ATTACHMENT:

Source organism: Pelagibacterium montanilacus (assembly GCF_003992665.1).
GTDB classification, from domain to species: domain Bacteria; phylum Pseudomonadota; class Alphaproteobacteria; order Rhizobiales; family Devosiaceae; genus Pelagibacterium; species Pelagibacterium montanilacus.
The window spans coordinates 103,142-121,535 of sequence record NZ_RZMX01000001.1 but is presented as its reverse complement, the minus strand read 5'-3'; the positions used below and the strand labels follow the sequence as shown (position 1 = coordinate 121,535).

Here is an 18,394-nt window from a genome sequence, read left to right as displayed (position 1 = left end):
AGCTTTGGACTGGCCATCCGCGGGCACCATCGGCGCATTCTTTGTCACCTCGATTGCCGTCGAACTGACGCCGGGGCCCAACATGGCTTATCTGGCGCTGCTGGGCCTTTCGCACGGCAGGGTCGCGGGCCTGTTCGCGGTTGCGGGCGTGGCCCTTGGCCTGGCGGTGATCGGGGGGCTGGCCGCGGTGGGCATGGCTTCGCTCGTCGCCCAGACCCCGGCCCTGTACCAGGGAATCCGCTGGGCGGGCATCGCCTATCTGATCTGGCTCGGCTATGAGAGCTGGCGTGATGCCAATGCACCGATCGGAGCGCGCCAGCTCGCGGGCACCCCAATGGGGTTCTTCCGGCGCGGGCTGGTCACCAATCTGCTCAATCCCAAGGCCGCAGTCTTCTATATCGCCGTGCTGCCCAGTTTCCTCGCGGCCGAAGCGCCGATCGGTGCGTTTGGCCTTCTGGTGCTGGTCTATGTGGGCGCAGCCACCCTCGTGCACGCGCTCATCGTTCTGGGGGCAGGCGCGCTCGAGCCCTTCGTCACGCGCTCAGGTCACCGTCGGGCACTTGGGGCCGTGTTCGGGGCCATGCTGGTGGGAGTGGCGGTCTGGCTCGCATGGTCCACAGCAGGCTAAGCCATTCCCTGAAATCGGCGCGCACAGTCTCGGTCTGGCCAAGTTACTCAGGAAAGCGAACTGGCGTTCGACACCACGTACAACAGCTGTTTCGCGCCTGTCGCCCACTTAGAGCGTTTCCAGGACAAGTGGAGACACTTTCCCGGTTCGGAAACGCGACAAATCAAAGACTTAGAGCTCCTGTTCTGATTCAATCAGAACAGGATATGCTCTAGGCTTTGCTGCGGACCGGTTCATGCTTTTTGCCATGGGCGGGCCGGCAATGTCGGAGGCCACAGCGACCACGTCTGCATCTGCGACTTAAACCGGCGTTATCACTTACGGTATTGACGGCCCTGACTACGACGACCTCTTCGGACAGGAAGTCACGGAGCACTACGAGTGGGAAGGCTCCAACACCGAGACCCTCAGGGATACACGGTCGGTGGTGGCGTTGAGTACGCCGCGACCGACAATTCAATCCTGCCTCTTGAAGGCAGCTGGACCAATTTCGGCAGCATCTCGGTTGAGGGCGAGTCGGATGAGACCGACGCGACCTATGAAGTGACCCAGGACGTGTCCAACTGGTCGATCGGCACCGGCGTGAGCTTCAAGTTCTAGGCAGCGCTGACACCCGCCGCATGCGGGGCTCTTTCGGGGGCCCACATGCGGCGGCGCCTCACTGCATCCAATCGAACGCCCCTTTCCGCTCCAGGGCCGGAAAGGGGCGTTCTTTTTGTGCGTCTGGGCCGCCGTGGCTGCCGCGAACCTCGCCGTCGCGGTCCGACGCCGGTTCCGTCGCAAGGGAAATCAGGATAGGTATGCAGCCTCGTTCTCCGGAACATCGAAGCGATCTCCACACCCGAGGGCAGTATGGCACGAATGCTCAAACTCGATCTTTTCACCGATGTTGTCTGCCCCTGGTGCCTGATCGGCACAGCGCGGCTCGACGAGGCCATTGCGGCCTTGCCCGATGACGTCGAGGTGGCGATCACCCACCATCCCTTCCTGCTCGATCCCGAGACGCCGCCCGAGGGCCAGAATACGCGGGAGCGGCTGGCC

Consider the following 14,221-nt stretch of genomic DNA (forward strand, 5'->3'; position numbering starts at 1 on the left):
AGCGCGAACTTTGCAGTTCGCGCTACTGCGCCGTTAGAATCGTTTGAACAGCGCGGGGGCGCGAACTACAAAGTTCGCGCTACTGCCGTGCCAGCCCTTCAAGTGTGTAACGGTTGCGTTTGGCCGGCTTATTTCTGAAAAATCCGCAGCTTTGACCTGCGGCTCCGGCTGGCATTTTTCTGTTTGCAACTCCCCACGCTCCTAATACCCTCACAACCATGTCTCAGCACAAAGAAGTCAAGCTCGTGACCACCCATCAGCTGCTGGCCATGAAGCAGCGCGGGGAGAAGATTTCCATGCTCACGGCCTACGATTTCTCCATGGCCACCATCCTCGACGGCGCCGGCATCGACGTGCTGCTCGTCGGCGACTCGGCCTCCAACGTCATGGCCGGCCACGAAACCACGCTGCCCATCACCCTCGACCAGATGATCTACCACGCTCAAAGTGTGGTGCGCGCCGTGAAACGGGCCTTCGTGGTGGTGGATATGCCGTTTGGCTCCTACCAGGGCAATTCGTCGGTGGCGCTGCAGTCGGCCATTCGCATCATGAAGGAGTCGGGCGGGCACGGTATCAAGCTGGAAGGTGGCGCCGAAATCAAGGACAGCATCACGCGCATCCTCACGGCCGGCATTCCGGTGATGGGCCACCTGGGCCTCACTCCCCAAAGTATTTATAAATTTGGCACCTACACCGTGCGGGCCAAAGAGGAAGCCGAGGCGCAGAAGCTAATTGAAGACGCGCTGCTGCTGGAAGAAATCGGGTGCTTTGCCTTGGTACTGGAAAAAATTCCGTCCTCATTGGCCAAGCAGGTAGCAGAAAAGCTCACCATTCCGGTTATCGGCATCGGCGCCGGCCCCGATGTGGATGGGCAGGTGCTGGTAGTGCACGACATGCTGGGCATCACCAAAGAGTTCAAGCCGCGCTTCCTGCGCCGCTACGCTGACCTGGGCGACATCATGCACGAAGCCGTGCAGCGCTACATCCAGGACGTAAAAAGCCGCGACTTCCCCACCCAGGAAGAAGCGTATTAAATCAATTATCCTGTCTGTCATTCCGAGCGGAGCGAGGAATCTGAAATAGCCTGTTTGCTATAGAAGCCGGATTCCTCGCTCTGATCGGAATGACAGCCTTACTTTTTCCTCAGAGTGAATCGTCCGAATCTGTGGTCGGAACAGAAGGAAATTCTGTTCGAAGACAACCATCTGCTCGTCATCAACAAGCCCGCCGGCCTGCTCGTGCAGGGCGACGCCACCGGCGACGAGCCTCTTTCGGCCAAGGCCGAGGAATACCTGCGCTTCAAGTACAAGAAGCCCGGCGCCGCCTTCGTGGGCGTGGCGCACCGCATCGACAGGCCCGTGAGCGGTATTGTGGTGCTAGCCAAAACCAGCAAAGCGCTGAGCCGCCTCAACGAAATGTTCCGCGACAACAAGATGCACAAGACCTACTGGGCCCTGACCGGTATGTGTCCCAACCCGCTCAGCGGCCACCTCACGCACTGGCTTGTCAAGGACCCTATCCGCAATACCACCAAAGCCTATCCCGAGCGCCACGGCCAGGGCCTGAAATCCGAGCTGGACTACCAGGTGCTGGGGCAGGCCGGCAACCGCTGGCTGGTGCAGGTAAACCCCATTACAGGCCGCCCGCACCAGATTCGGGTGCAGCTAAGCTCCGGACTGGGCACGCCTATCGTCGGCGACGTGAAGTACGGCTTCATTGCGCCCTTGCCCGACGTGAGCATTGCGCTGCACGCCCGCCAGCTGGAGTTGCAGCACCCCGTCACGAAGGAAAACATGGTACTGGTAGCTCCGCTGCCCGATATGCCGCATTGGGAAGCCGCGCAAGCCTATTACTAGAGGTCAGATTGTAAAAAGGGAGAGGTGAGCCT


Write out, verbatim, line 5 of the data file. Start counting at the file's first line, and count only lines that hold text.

AGCTTTGGACTGGCCATCCGCGGGCACCATCGGCGCATTCTTTGTCACCTCGATTGCCGTCGAACTGACGCCGGGGCCCAACATGGCTTATCTGGCGCTGCTGGGCCTTTCGCACGGCAGGGTCGCGGGCCTGTTCGCGGTTGCGGGCGTGGCCCTTGGCCTGGCGGTGATCGGGGGGCTGGCCGCGGTGGGCATGGCTTCGCTCGTCGCCCAGACCCCGGCCCTGTACCAGGGAATCCGCTGGGCGGGCATCGCCTATCTGATCTGGCTCGGCTATGAGAGCTGGCGTGATGCCAATGCACCGATCGGAGCGCGCCAGCTCGCGGGCACCCCAATGGGGTTCTTCCGGCGCGGGCTGGTCACCAATCTGCTCAATCCCAAGGCCGCAGTCTTCTATATCGCCGTGCTGCCCAGTTTCCTCGCGGCCGAAGCGCCGATCGGTGCGTTTGGCCTTCTGGTGCTGGTCTATGTGGGCGCAGCCACCCTCGTGCACGCGCTCATCGTTCTGGGGGCAGGCGCGCTCGAGCCCTTCGTCACGCGCTCAGGTCACCGTCGGGCACTTGGGGCCGTGTTCGGGGCCATGCTGGTGGGAGTGGCGGTCTGGCTCGCATGGTCCACAGCAGGCTAAGCCATTCCCTGAAATCGGCGCGCACAGTCTCGGTCTGGCCAAGTTACTCAGGAAAGCGAACTGGCGTTCGACACCACGTACAACAGCTGTTTCGCGCCTGTCGCCCACTTAGAGCGTTTCCAGGACAAGTGGAGACACTTTCCCGGTTCGGAAACGCGACAAATCAAAGACTTAGAGCTCCTGTTCTGATTCAATCAGAACAGGATATGCTCTAGGCTTTGCTGCGGACCGGTTCATGCTTTTTGCCATGGGCGGGCCGGCAATGTCGGAGGCCACAGCGACCACGTCTGCATCTGCGACTTAAACCGGCGTTATCACTTACGGTATTGACGGCCCTGACTACGACGACCTCTTCGGACAGGAAGTCACGGAGCACTACGAGTGGGAAGGCTCCAACACCGAGACCCTCAGGGATACACGGTCGGTGGTGGCGTTGAGTACGCCGCGACCGACAATTCAATCCTGCCTCTTGAAGGCAGCTGGACCAATTTCGGCAGCATCTCGGTTGAGGGCGAGTCGGATGAGACCGACGCGACCTATGAAGTGACCCAGGACGTGTCCAACTGGTCGATCGGCACCGGCGTGAGCTTCAAGTTCTAGGCAGCGCTGACACCCGCCGCATGCGGGGCTCTTTCGGGGGCCCACATGCGGCGGCGCCTCACTGCATCCAATCGAACGCCCCTTTCCGCTCCAGGGCCGGAAAGGGGCGTTCTTTTTGTGCGTCTGGGCCGCCGTGGCTGCCGCGAACCTCGCCGTCGCGGTCCGACGCCGGTTCCGTCGCAAGGGAAATCAGGATAGGTATGCAGCCTCGTTCTCCGGAACATCGAAGCGATCTCCACACCCGAGGGCAGTATGGCACGAATGCTCAAACTCGATCTTTTCACCGATGTTGTCTGCCCCTGGTGCCTGATCGGCACAGCGCGGCTCGACGAGGCCATTGCGGCCTTGCCCGATGACGTCGAGGTGGCGATCACCCACCATCCCTTCCTGCTCGATCCCGAGACGCCGCCCGAGGGCCAGAATACGCGGGAGCGGCTGGCC